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President Donald Trump shows off a flight jacket he was given after signing a NASA authorization bill into law in 2017. (NASA Photo / Bill Ingalls)

President Donald Trump put the space community on edge today with a tweet that downplayed NASA’s plans to send astronauts to the moon by 2024 as the first step toward a sustainable lunar presence.

Instead, Trump framed the moon program — unveiled by Vice President Mike Pence amid much fanfare less than three months ago — as being merely part of a bigger push to Mars.

At least that’s what he meant to say. The way the tweet was phrased left itself open to all sorts of interpretations, including an obviously misintended claim that the moon was part of the Red Planet:

Ironically, Trump’s dismissal of lunar missions as something that was done 50 years ago echoed what his predecessor in the White House, Barack Obama, said when he decided to drop the Constellation back-to-the-moon program in 2010: “We’ve been there before.”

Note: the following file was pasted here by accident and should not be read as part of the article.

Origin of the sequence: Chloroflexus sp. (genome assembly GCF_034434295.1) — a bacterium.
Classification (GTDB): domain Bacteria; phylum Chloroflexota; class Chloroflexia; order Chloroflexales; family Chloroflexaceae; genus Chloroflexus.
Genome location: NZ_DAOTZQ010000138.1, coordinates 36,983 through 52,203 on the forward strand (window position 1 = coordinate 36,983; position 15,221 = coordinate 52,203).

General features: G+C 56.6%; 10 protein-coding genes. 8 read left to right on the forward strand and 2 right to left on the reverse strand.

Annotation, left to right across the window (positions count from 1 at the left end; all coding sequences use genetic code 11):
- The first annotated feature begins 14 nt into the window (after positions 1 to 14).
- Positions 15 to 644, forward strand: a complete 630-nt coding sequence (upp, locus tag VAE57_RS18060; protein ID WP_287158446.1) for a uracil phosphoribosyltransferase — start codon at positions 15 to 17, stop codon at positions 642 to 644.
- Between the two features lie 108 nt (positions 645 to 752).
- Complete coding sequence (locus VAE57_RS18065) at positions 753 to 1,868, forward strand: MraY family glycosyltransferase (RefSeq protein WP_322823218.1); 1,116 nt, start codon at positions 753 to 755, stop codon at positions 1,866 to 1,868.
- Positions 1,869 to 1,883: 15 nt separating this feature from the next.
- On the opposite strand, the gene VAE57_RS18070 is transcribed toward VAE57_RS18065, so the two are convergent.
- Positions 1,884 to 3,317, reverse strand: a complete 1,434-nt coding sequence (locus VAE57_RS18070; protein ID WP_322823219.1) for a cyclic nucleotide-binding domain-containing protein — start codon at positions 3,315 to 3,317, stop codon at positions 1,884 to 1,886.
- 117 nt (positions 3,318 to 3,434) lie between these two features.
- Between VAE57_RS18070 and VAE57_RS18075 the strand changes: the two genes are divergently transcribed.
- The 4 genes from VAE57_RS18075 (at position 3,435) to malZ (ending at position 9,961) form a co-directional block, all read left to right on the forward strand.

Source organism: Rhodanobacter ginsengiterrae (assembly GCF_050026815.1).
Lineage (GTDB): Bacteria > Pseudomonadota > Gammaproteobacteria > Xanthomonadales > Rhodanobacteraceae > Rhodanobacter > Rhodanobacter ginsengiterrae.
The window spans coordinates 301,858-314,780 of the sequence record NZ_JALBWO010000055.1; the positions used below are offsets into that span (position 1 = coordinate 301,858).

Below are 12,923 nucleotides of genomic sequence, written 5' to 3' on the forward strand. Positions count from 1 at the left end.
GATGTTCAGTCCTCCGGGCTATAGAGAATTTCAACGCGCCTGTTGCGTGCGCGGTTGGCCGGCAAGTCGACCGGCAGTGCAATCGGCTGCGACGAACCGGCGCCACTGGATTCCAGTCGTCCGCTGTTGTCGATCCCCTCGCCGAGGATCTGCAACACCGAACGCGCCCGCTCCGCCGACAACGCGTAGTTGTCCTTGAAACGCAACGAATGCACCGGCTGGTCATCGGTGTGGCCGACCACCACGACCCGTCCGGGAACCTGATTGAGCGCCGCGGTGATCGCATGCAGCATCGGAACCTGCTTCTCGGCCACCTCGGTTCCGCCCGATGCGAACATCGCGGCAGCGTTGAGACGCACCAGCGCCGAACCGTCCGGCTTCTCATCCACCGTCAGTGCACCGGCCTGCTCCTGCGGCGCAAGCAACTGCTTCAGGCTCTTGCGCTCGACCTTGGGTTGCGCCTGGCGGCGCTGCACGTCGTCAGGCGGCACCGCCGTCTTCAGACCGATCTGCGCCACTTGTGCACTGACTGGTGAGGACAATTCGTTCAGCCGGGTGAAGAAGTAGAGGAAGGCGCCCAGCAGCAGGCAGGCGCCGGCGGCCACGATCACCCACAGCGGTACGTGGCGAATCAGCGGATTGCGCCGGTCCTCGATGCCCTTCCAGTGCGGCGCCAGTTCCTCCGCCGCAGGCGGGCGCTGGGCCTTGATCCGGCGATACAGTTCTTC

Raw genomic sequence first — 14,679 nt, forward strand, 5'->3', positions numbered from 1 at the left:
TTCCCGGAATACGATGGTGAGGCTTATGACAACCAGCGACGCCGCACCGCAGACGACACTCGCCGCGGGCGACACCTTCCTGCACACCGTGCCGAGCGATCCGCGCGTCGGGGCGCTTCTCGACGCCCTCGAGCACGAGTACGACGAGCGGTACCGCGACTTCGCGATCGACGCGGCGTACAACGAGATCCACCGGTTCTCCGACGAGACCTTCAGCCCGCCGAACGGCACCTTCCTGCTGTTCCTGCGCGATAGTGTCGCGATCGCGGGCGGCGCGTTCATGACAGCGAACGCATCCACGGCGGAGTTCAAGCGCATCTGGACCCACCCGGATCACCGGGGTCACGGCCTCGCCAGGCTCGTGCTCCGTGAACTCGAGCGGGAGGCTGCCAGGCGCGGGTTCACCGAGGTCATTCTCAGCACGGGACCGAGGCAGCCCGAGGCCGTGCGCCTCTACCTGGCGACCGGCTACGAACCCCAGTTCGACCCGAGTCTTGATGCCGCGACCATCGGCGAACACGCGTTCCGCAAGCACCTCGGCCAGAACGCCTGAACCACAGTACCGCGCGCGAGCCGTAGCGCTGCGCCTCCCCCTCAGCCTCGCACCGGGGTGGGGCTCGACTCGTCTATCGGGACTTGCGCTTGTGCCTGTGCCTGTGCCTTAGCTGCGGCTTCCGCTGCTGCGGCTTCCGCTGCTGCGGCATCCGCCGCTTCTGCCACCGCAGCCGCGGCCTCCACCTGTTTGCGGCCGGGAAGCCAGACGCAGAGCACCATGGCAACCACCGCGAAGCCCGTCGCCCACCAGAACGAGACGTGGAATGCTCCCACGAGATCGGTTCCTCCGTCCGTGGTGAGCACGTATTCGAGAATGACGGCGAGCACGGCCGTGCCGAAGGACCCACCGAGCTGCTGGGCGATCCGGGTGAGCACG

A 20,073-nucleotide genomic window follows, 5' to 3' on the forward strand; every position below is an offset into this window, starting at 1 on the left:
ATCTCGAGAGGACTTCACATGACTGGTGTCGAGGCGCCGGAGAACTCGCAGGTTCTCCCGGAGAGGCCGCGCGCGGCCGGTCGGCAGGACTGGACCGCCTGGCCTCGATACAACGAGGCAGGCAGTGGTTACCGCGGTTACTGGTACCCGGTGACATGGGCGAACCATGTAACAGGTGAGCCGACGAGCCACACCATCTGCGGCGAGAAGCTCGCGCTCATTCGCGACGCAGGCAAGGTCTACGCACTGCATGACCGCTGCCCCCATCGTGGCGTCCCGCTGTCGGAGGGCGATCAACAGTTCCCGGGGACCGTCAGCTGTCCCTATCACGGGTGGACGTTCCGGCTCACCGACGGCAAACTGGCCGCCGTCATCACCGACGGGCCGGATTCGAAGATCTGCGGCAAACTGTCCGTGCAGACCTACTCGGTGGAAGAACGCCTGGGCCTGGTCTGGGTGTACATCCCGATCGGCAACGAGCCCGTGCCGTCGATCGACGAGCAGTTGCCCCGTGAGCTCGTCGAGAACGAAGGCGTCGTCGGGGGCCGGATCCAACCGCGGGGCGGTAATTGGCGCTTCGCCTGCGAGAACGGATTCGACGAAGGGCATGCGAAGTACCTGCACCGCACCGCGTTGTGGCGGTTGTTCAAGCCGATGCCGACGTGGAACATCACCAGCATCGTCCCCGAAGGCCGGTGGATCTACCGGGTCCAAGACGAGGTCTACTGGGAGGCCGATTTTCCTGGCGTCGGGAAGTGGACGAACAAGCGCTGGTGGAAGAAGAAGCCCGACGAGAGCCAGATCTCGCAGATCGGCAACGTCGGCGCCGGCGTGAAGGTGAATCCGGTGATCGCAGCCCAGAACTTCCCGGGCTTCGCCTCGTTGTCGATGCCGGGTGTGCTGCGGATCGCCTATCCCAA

Today’s presidential tweet came amid deep discussions over how much it will cost to accelerate NASA’s moon exploration program, now known as Artemis, and make the 2024 deadline for putting the next man and the first woman on the lunar surface.

For that reason, some analysts worried that Artemis might be in trouble:

Space Policy Online’s Marcia Smith, meanwhile, pointed to speculation that the tweet might have been sparked by a Fox News interview during which NASA’s chief financial officer was asked why NASA hasn’t gotten farther in space since the days of Apollo, or a jesting suggestion made by Apollo 11 astronaut Michael Collins on CNN that Trump might not “understand that there is a planet Mars.”

In any case, it didn’t take long for Trump administration officials — including NASA Administrator Jim Bridenstine — to reframe Trump’s tweet:

Trump’s moon tweet was just one of a series of outbursts on subjects ranging from immigration and trade to congressional investigations, and he soon moved on to hailing the stock market’s performance this week (after a series of downward-trending weeks). But his off-the-cuff advice to stop talking about the moon may make things a little tricky for the witnesses at next Tuesday’s congressional hearing on space science — and for Bridenstine and other NASA officials who are trying to build support for the Artemis program among congressional skeptics.

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